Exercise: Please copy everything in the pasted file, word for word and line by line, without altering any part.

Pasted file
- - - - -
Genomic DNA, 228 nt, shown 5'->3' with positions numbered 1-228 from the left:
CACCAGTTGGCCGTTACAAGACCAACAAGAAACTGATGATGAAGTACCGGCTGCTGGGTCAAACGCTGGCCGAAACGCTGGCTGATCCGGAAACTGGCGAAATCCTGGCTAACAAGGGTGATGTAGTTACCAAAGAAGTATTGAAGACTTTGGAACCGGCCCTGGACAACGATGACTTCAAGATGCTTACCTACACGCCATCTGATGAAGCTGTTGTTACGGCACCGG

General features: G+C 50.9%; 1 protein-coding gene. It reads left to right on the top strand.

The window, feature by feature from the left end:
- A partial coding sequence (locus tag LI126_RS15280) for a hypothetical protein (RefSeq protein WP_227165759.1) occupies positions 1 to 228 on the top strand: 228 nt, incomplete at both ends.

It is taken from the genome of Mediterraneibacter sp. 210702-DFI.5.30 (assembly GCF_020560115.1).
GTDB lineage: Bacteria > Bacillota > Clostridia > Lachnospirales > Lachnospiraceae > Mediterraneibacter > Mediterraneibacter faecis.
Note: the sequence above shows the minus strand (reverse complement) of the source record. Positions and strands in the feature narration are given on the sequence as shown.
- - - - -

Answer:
Genomic DNA, 228 nt, shown 5'->3' with positions numbered 1-228 from the left:
CACCAGTTGGCCGTTACAAGACCAACAAGAAACTGATGATGAAGTACCGGCTGCTGGGTCAAACGCTGGCCGAAACGCTGGCTGATCCGGAAACTGGCGAAATCCTGGCTAACAAGGGTGATGTAGTTACCAAAGAAGTATTGAAGACTTTGGAACCGGCCCTGGACAACGATGACTTCAAGATGCTTACCTACACGCCATCTGATGAAGCTGTTGTTACGGCACCGG

General features: G+C 50.9%; 1 protein-coding gene. It reads left to right on the top strand.

The window, feature by feature from the left end:
- A partial coding sequence (locus tag LI126_RS15280) for a hypothetical protein (RefSeq protein WP_227165759.1) occupies positions 1 to 228 on the top strand: 228 nt, incomplete at both ends.

It is taken from the genome of Mediterraneibacter sp. 210702-DFI.5.30 (assembly GCF_020560115.1).
GTDB lineage: Bacteria > Bacillota > Clostridia > Lachnospirales > Lachnospiraceae > Mediterraneibacter > Mediterraneibacter faecis.
Note: the sequence above shows the minus strand (reverse complement) of the source record. Positions and strands in the feature narration are given on the sequence as shown.